Day 3, Jan. 18: Astrobiology in Mordor

Kia Ora!

Today is an exciting day and I am starting out good: I had at least a few hours rest and I am in perfect shape to face whatsoever the day will throw at us!

Because of a later start today, we will not be able to hike on the Tongariro Crossing and travel into the realm of Mordor….I guess that the meeting with Lord Sauron must be postponed. Yet, most of us want to go, so we decided to split the Tongariro hikers into two groups: “the runners,” ready to march nonstop, and the science/education group, who will engage students and teachers with science and exploration activities on a much shorter hike across the lave flow field.

Due to safety reasons, Julian, our fearless trip leader, went with the first group. The second group lead by Katy Hodgson, our geologist and science teacher, David Willson (NASA Ames), and I led the science exploration activity, which further split in 2 smaller groups. Our Mission: exploring the lava flow area, determining the relative age of the lava flow based on observation of vegetation density.

Very soon we started to mingle and have fun in learning the basic methods to achieve our objectives. As novel Spaceward bounders, all possible observations were made, “how to do best” questions were asked and problems discussed. An interesting activity I came up with was “Is it biology, or geology?” a science challenge where everyone had to bet on the real nature of biological and abiological features we randomly analyzed. The winners will get two SETI and NASA stickers….

Long story short, we accomplished our mission, learned a lot of “stuff,” and ended up with many more questions than we started with! I can say that our young space explorers are the youngest ever and most curious group I’ve met in past space bound expeditions. They are getting a tasty taste of what a Curiosity mission means.
We returned to the marae around 9pm tired and with some more people hit by the flu.
We had another group that made mini-rover demonstrations open to the local Maori community. Back to the marae, we met several kids hanging with Matt Reyes, who showed the quadricopter and building real mini-rover models.

This has been certainly an exciting day.

Tomorrow we will go with Kathleen Campbell and her former student Nora Ward (Auckland, NZ Plant and Food research) to sample the amazing Parariki Spring, a.k.a. the Mars Flat. This will be an exciting science and technology-driven exercise….So, please stay tuned with us!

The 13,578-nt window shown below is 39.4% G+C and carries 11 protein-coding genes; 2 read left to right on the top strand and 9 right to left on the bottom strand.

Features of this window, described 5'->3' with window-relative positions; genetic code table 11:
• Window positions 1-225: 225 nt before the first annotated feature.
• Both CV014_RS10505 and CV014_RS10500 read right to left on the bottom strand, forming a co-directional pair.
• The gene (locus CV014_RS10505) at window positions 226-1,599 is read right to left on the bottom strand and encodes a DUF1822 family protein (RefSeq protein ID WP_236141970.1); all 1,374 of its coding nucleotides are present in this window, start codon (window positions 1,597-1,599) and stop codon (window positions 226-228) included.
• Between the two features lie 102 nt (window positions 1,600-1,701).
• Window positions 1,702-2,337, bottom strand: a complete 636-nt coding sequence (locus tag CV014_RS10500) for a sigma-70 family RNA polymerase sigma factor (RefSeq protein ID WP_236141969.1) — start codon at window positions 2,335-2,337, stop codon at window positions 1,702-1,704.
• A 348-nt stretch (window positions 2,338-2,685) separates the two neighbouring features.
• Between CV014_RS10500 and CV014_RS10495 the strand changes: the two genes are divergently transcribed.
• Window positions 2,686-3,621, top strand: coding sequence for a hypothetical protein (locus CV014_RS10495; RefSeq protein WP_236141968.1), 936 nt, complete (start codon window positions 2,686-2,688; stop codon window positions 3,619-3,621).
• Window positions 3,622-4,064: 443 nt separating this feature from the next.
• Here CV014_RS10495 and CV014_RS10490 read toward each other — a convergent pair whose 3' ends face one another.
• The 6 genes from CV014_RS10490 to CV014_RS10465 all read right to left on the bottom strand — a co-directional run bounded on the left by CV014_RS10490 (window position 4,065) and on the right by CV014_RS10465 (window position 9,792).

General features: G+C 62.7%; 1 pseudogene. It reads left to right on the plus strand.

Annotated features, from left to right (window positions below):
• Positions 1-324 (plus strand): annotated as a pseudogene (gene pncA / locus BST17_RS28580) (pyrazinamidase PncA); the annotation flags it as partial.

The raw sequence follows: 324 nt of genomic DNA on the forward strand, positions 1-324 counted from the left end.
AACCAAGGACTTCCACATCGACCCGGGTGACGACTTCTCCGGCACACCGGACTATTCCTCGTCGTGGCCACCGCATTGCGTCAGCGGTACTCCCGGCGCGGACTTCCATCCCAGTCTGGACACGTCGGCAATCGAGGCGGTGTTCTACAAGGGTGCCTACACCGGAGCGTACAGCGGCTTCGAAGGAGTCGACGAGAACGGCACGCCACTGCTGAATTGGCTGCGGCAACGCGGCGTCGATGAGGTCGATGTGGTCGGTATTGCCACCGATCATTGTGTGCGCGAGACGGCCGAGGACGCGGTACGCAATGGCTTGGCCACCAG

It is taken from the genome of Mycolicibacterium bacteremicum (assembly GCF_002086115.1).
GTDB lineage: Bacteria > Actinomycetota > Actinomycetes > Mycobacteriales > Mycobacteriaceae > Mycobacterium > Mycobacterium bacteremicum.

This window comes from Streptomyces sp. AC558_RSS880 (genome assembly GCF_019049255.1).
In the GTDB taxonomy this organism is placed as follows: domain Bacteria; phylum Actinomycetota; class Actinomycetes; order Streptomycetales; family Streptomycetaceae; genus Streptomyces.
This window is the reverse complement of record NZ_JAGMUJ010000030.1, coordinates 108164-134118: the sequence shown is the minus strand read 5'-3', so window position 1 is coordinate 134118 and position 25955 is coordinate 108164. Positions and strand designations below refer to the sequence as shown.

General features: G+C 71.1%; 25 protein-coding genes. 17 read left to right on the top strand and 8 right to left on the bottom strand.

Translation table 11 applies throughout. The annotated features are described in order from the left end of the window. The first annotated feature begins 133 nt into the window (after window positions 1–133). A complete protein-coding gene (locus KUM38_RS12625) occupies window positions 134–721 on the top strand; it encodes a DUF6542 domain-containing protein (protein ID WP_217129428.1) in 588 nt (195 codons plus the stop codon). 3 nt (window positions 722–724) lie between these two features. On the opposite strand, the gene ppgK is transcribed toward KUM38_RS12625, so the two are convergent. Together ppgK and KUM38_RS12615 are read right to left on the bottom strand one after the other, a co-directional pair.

Left: Tongariro Crossing trail (left). The Tongariro complex includes several craters still volcanically active today. The last explosion occurred in 2013. Random eruptions also occurred in 1995 and 1996. Right: Continuous monitoring of volcanic activity status.
Left: Tongariro Crossing trail (left). The Tongariro complex includes several craters still volcanically active today. The last explosion occurred in 2013. Random eruptions also occurred in 1995 and 1996. Right: Continuous monitoring of volcanic activity status.
Left: Tongariro trail. Julian (GNS education office) giving a safety and planning briefing on team assignments, which is, in our case, determining the relative age of lava flows based on density of vegetated ground. Right: First intense field sampling exercise where we practiced techniques for estimating cover and diversity of vegetation colonizing lava flows. We also discussed other factors such as soil depth, topography and density of lichens colonizing exposed rocks. Nationwide NZ high school students (Anna, Michelle, Melissa) and teachers e.g., Nicola from Auckland.
Left: Tongariro trail. Julian (GNS education office) giving a safety and planning briefing on team assignments, which is, in our case, determining the relative age of lava flows based on density of vegetated ground.
Right: First intense field sampling exercise where we practiced techniques for estimating cover and diversity of vegetation colonizing lava flows. We also discussed other factors such as soil depth, topography and density of lichens colonizing exposed rocks. Nationwide NZ high school students (Anna, Michelle, Melissa) and teachers e.g., Nicola from Auckland.
 Left: More lava flow mapping for our group. Right: Anna's first ever soil profile

Left: More lava flow mapping for our group. Right: Anna’s first ever soil profile
Lunch break following our first exercise in the field. Left to right Melissa, Michelle, Anna, and Nicola.
Lunch break following our first exercise in the field. Left to right Melissa, Michelle, Anna, and Nicola.
It’s biology or geology? Top left: In the lichen-colonized lava flows, we observed bright red lichens coexist with bright spots of red hematite mineral. They may appear undistinguishable. If a rover on Mars could image similar features, it may be difficult to distinguish between life and non-life based only on color, morphology, and distribution pattern. Top right: A closer look allows us to better resolve biological and mineral elements in the terrestrial rock. Bottom left. Example of rock with colored minerals.
Left to right top: Tongariro trail with tabular lava flows on the left and scoriaceous lava on the right. Colorful filamentous biomass in cold stream flood plane.
Left to right top: Tongariro trail with tabular lava flows on the left and scoriaceous lava on the right. Colorful filamentous biomass in cold stream flood plane.
Back to trail entrance.
Back to trail entrance.
Left: survivors from Mordor back to the Marae.  Matt Reyes sharing quadricopter facts with local kids and their families
Left: survivors from Mordor back to the Marae. Matt Reyes sharing quadricopter facts with local kids and their families
“How to” tools and resources from Hari and Kathleen
“How to” tools and resources from Hari and Kathleen